Director Michael Angelo Covino and Kyle Marvin adapt their short film “The Climb” to the big screen with a feature of the same name. The film is an engrossing character study of a friendship. With elements of Larry David along with the detail of Cassavetes, the film keeps you guessing from start to finish with some quirky apprehension and a solid helping of black humor.
Childhood friends Mike (Michael Angelo Covino) and Kyle (Kyle Marvin) are biking in France. Kyle is thrilled that he is marrying his fiancee Ava. Seemingly out of the blue, Mike says he had been sleeping with Ava until recently. Kyle is understandably shocked and at a loss. Minutes later Mike is beaten up and taken to the hospital due to an unrelated road rage incident. Ava (Judith Godrèche) is at the hospital and starts kissing Mike. Kyle leaves, beside himself.
Ava dies unexpectedly. A drunken Mike (who emerged as Ava’s husband) causes a scene near the casket and he fights with Kyle violently tumbling and rolling on the floor.
Months pass. It is Thanksgiving. Kyle’s mother (Talia Balsam) confesses that she invited Mike to Christmas dinner and Kyle does his best to hide his dismay.
Then we see Mike: depressed, overweight and zombie-like.
The film deftly captures the eeriness of friendship and co-dependency. The camera slowly turns, shifting left and right, peering behind curtains, doors and windows as if in a horror movie. At times set on funeral grounds or in a pristine and sedate church, the story is more than a bit spooky. It becomes apparent that Kyle is submissive, unable or unwilling to speak for himself. Mike invariably shows up, sometimes entertaining, sometimes boorish.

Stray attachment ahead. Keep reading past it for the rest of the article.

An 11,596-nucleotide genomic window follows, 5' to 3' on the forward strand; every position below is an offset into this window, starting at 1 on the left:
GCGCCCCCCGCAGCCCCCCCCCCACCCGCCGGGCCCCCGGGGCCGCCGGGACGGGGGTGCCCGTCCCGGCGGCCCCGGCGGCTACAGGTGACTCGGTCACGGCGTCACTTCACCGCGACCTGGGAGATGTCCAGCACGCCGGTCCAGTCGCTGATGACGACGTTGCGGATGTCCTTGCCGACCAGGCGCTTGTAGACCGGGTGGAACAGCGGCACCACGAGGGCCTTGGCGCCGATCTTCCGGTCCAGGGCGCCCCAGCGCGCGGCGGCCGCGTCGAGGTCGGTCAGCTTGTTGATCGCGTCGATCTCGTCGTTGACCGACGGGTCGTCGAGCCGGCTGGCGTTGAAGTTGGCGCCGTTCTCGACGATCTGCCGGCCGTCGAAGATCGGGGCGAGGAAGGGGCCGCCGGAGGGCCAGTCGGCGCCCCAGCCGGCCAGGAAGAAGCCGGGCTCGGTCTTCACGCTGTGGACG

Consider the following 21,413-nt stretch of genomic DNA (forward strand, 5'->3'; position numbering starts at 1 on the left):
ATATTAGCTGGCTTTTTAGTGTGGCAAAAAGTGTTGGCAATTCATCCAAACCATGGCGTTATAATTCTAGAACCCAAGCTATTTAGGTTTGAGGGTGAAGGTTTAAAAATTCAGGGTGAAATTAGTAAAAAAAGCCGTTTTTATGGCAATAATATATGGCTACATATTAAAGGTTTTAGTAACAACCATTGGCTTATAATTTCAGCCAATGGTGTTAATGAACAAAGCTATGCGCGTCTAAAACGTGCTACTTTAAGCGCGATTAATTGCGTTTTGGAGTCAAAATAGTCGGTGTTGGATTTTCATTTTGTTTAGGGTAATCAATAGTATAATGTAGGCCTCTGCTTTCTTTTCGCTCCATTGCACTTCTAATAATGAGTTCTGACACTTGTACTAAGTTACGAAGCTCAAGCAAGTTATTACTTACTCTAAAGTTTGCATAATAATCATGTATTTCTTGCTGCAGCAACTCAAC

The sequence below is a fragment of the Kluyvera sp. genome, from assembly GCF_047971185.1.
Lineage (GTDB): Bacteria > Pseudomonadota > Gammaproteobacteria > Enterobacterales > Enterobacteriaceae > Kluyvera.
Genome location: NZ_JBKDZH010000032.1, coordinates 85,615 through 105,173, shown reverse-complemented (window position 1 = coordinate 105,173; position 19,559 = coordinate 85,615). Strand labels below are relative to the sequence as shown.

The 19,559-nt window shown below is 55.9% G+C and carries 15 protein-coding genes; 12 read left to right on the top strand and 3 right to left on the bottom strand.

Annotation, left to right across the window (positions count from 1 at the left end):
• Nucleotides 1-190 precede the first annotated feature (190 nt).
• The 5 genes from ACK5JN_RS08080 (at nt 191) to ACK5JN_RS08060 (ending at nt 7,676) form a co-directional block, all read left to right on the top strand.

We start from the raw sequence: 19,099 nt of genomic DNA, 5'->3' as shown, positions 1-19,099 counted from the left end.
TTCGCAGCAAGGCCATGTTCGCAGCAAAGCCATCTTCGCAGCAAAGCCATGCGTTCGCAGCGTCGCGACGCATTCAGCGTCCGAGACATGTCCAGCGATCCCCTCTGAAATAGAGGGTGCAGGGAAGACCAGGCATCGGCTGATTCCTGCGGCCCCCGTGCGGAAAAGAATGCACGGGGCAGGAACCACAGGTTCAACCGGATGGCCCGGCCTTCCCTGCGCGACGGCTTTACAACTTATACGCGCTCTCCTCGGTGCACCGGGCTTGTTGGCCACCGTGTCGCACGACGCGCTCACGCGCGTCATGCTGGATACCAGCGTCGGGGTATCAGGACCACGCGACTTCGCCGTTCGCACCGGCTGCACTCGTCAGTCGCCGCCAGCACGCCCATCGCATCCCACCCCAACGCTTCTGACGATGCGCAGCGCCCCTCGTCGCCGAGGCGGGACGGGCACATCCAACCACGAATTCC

It is not all a study in dysfunction however. Kyle clearly receives happiness from his friend. He likes Mike’s impulsiveness, his volatility and his devil may care attitude.
With visual quotes from John Carpenter, the Coen Brothers and Mike Nichols’, “The Graduate”, the film underscores the strange uneasiness of friendship where precious little is clear and lucid.
There have been many slightly dark humored friendship films from “Neighbors” to “Planes, Trains and Automobiles” but all too many of them take the route of slapstick with minimal depth or introspection. By contrast, “The Climb” highlights ambivalence, stress and opacity. How much friendship is brought upon by negative feelings as well as those that are positive? Refreshingly, this film only offers a few answers.
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